By Jonathan Shikes
By Alex Brown
By Cafe Society
By Samantha Alviani
By Lori Midson
By Mark Antonation
By Loren Lorenzo
By Nate Hemmert
If I'm looking for noodles, I head to Chef's Noodle House (see review). But when I've got a yen for sizzling rice -- that most theatrical of Chinese dishes, and one badly mangled these days by kitchens that don't appreciate the inherent drama that once attended every Americanized Chinese dinner out -- I go to Wan's Mandarin House (13710 East Quincy Avenue, Aurora).
Wan's started slinging soy sauce back in 1982, offering all the subgum and sizzling-rice classics that made up the thespian canon of Amerasian cuisine before Chinese food became synonymous with waxy takeout boxes of General Tso's chicken and weed-inspired midnight trips to Panda Express. And from the look of things, Wan's hasn't changed one whit in the past two decades. Service is friendly and quick (because odds are, if you arrive at any time other than prime lunch and dinner hours, you'll be the only one here). The smallish dining room is cafe-cutesy, with just enough curling dragons and paper lanterns to send even the most jaded and well-traveled foodie back to those simpler days when mu shu pork and egg rolls were still exotic treats to be savored and MSG was a legitimate (and mysterious) spice. The menu is long and inexpensive, full of flavors from a pre-P.F. Chang's world: sweet where you'd expect, savory when required, and simply built.
When people first come across a restaurant serving authentic abuelitaMexican cuisine, many think it's boring. It's not; it's just not what they expect after a lifetime of fiery, chile-spiked norteño, New Mexican and American-Mexican grub.
2500 W. Alameda Ave.
Denver, CO 80219
Region: Southwest Denver
It's the same with true Mandarin cuisine. Fans of American-Chinese food are accustomed to the heat and spice of Hunan, the dovetailed chile and peppercorn preparations of Szechuan. They know blank-in-garlic-sauce (Hunanese), stir-fried whatever (ditto) and sweet, fried everything (Szechuanese), and they associate these two regional traditions with the paper takeout menus crowding their junk drawers. Mandarin, though, is gentler, more complex. Peking duck (and pressed duck and tea-smoked duck) is Mandarin. Steamed pork buns and pan-fried dumplings and all those wheat-flour-pancake mu shu dishes come from the Mandarin tradition. The origins of Mandarin food lie in the Imperial Courts of ancient Peking -- making it the grub of gods and emperors -- and while the elaborate presentations of carved vegetables and food sculptures are long gone, and the sense of cooking for kings diluted by the slow parade of pasty pink suburbanites filling the booths, the essence of flavor is still there.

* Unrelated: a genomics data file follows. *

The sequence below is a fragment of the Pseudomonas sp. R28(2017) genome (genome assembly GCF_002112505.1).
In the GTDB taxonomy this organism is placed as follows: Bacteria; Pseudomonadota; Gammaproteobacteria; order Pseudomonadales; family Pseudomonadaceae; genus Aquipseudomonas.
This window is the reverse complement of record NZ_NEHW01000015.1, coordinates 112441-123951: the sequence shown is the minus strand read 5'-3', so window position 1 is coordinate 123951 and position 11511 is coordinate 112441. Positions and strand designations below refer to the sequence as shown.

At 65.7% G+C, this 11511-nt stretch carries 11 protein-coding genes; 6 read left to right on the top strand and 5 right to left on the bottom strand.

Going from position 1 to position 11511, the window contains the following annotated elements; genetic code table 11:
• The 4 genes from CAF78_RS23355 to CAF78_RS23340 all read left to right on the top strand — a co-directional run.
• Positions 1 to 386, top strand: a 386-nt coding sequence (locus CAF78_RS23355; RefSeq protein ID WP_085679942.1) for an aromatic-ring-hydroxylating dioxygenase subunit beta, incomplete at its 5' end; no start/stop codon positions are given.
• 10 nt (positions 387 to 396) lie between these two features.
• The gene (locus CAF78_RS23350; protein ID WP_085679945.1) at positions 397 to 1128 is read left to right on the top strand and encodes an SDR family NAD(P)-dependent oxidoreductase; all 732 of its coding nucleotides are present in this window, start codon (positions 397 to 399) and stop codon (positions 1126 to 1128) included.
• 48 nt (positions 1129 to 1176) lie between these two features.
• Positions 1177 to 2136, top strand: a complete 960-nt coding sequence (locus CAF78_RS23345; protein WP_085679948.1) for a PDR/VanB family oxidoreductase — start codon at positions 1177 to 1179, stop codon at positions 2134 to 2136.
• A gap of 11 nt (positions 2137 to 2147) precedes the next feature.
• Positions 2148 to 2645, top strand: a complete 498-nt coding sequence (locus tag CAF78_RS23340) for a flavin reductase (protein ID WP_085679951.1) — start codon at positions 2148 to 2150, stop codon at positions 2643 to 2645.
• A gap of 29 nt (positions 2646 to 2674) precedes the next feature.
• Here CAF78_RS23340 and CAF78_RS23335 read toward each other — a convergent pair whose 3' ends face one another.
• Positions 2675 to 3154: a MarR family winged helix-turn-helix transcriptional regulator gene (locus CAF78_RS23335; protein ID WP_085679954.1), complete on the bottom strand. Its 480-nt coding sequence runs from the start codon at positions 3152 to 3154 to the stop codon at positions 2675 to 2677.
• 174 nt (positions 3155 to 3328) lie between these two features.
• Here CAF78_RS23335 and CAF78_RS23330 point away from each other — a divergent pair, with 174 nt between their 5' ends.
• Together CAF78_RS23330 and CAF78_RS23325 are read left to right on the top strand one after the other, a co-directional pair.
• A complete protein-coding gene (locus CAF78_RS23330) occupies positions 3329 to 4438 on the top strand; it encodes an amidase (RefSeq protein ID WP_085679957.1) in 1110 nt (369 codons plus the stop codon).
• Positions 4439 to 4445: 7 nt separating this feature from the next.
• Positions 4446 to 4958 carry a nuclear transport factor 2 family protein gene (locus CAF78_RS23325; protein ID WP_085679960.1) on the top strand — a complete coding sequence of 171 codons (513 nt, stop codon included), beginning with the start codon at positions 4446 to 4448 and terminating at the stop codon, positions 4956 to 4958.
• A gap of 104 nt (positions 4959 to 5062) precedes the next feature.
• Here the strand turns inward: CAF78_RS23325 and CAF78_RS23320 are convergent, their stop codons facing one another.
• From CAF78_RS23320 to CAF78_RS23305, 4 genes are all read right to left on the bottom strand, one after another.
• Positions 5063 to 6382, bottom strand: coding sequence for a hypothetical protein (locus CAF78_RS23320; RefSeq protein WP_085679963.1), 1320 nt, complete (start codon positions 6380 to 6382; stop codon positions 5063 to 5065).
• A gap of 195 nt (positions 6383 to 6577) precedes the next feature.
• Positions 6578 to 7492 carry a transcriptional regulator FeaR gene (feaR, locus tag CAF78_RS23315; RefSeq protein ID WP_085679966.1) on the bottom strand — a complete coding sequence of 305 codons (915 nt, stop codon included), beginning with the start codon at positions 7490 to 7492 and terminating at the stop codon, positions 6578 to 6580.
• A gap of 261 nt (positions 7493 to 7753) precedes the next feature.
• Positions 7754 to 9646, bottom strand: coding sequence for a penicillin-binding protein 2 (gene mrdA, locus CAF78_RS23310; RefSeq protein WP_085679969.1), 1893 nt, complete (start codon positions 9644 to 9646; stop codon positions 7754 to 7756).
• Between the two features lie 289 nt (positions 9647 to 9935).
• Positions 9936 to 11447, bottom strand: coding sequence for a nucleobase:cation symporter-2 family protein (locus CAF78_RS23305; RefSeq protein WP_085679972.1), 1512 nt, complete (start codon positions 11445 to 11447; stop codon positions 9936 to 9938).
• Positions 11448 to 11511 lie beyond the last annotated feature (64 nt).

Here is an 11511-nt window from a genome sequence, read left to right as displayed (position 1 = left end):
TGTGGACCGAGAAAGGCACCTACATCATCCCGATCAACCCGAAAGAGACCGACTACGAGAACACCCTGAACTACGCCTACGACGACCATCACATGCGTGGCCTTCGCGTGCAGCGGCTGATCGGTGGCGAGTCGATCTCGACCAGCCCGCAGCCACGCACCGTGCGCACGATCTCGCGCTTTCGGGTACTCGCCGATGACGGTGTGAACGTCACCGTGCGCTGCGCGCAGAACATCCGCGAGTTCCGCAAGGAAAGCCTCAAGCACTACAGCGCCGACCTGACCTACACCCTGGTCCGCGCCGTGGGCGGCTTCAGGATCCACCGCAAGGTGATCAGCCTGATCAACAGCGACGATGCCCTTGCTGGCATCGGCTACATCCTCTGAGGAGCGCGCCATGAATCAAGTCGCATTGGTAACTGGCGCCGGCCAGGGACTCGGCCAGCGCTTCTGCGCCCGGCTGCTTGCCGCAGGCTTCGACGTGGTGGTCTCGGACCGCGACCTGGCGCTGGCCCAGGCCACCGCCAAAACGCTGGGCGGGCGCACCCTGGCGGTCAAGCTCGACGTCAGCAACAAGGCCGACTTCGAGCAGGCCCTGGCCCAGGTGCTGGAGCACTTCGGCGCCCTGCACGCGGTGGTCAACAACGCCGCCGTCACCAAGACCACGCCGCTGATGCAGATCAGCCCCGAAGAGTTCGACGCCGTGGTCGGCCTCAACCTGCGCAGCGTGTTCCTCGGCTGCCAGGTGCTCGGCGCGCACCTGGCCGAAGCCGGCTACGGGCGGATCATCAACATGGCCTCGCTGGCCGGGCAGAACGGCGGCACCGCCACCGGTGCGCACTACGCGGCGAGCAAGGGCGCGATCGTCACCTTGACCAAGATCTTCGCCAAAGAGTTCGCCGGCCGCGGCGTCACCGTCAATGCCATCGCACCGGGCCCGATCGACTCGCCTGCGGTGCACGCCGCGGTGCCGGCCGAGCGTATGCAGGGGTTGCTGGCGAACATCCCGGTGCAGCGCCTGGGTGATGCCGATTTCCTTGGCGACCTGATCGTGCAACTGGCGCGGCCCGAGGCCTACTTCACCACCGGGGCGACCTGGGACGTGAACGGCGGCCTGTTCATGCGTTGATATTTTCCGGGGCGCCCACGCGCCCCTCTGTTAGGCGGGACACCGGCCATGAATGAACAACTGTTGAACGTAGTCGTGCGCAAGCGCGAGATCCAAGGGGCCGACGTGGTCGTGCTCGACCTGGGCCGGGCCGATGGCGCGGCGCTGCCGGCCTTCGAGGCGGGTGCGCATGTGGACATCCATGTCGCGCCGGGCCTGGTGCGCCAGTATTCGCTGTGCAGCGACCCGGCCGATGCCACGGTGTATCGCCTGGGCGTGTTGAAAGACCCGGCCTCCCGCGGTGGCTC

As is at least a fraction of the theatricality, as evidenced by Wan's sizzling rice. Rather than rely on the pre-rice-cooker custom of using the burnt rice at the bottom of a pot to make "dancing rice" dishes for American culinary tourists, Wan's kitchen deliberately overcooks fresh rice, dries it, then uses it by the handful -- tossing it into thick, mucilaginous soups that nearly mimic the comforting Cantonese seafood porridges cooked up and down Federal Boulevard, or scattering it on top of meat and noodle dishes fresh from the pan. The effect is like throwing a spray of Pop Rocks into a vat of Pepsi, or like pouring boiling water over Rice Krispies: The sizzling rice snaps, crackles and pops, then goes still. All the fun is over in about three seconds, but I've had entire dinners at some knock-off Chinese places with fewer than three seconds of fun in them, so I'm not complaining.
I've been pleased to find Chinese traditionalists giving the public a taste of foods they usually serve in private. JJ Chinese Restaurant(1048 South Federal) does some really frightening plates straight out of Guangdong province; the nearby Ocean City feeds the multitudes with Mandarin hot pots, Shanghai and Hong Kong-style fresh seafoods and those Cantonese porridges. Special props, though, go to Wan's for not only doing a passable version of Mandarin cuisine, but for staying true to the classics of Chinese-American cuisine -- and in the process, reminding us of when Chinese food was fun.
Leftovers:Noodles & Company may not be my favorite noodle house, but it picked a local favorite, three-breasted drag queen Nuclia Waste, as the People's Choice in its 2005 Asparagus Queen contest (a Wisconsin woman took the crown last Friday). What may have won the people over, Nuclia says, was her parody of a Star Wars poster in which she's seen waving not a lightsaber, but a piece of asparagus, right by the slogan "Cross Over to the Green Side."
Then again, there was Nuclia's answer to the contest's "Do you like asparagus?" query: "No, I do not like asparagus. I LOVE asparagus. It is what I live for. I pine in winter while my asparagus lays sleeping under the snow. In the spring, I will sit for days in my garden waiting for their fresh little heads to poke through the soil. I gather their tender stalks to my bosom and caress them with love and tenderness. Then I eat them."
Had she won the crown, Nuclia had a far more selfless plan for the vegetable. "I had promised to use my winnings to rid the asparagus smell from pee," she tells me. "Alas, that scientific endeavor will have to wait for another day."